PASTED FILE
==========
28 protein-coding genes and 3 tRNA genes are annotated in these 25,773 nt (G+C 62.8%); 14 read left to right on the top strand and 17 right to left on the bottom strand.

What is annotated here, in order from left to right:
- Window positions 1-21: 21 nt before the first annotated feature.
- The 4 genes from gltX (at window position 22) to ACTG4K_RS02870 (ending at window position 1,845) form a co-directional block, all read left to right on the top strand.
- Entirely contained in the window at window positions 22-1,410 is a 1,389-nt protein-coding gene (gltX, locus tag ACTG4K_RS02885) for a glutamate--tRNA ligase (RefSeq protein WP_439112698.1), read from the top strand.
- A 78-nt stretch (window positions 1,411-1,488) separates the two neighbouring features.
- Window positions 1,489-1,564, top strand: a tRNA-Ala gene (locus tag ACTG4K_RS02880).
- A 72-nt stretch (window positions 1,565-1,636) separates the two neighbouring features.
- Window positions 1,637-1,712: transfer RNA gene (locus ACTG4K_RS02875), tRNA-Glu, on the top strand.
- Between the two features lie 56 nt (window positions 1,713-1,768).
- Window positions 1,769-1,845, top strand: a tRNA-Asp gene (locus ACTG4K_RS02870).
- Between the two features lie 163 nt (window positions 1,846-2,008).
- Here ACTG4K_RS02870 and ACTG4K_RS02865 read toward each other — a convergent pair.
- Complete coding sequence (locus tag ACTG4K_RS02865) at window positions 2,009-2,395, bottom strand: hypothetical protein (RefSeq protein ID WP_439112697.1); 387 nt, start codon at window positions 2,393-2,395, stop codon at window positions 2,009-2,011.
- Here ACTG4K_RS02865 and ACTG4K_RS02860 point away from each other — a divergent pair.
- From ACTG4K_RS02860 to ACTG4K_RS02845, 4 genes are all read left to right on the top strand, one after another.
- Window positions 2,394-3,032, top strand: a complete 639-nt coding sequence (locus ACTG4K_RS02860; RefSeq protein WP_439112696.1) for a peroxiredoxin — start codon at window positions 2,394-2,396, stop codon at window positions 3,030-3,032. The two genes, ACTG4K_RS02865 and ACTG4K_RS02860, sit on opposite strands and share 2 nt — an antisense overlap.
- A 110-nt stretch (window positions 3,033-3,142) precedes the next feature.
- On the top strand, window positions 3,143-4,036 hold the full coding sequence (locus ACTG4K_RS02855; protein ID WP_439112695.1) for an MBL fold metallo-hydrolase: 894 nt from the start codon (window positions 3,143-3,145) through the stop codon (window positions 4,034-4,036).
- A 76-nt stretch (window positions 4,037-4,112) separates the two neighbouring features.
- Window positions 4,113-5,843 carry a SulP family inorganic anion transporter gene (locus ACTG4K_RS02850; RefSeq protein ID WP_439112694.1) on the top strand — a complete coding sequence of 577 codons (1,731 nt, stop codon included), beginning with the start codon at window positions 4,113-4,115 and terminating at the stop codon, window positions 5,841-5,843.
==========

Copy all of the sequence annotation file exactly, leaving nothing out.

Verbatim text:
28 protein-coding genes and 3 tRNA genes are annotated in these 25,773 nt (G+C 62.8%); 14 read left to right on the top strand and 17 right to left on the bottom strand.

What is annotated here, in order from left to right:
- Window positions 1-21: 21 nt before the first annotated feature.
- The 4 genes from gltX (at window position 22) to ACTG4K_RS02870 (ending at window position 1,845) form a co-directional block, all read left to right on the top strand.
- Entirely contained in the window at window positions 22-1,410 is a 1,389-nt protein-coding gene (gltX, locus tag ACTG4K_RS02885) for a glutamate--tRNA ligase (RefSeq protein WP_439112698.1), read from the top strand.
- A 78-nt stretch (window positions 1,411-1,488) separates the two neighbouring features.
- Window positions 1,489-1,564, top strand: a tRNA-Ala gene (locus tag ACTG4K_RS02880).
- A 72-nt stretch (window positions 1,565-1,636) separates the two neighbouring features.
- Window positions 1,637-1,712: transfer RNA gene (locus ACTG4K_RS02875), tRNA-Glu, on the top strand.
- Between the two features lie 56 nt (window positions 1,713-1,768).
- Window positions 1,769-1,845, top strand: a tRNA-Asp gene (locus ACTG4K_RS02870).
- Between the two features lie 163 nt (window positions 1,846-2,008).
- Here ACTG4K_RS02870 and ACTG4K_RS02865 read toward each other — a convergent pair.
- Complete coding sequence (locus tag ACTG4K_RS02865) at window positions 2,009-2,395, bottom strand: hypothetical protein (RefSeq protein ID WP_439112697.1); 387 nt, start codon at window positions 2,393-2,395, stop codon at window positions 2,009-2,011.
- Here ACTG4K_RS02865 and ACTG4K_RS02860 point away from each other — a divergent pair.
- From ACTG4K_RS02860 to ACTG4K_RS02845, 4 genes are all read left to right on the top strand, one after another.
- Window positions 2,394-3,032, top strand: a complete 639-nt coding sequence (locus ACTG4K_RS02860; RefSeq protein WP_439112696.1) for a peroxiredoxin — start codon at window positions 2,394-2,396, stop codon at window positions 3,030-3,032. The two genes, ACTG4K_RS02865 and ACTG4K_RS02860, sit on opposite strands and share 2 nt — an antisense overlap.
- A 110-nt stretch (window positions 3,033-3,142) precedes the next feature.
- On the top strand, window positions 3,143-4,036 hold the full coding sequence (locus ACTG4K_RS02855; protein ID WP_439112695.1) for an MBL fold metallo-hydrolase: 894 nt from the start codon (window positions 3,143-3,145) through the stop codon (window positions 4,034-4,036).
- A 76-nt stretch (window positions 4,037-4,112) separates the two neighbouring features.
- Window positions 4,113-5,843 carry a SulP family inorganic anion transporter gene (locus ACTG4K_RS02850; RefSeq protein ID WP_439112694.1) on the top strand — a complete coding sequence of 577 codons (1,731 nt, stop codon included), beginning with the start codon at window positions 4,113-4,115 and terminating at the stop codon, window positions 5,841-5,843.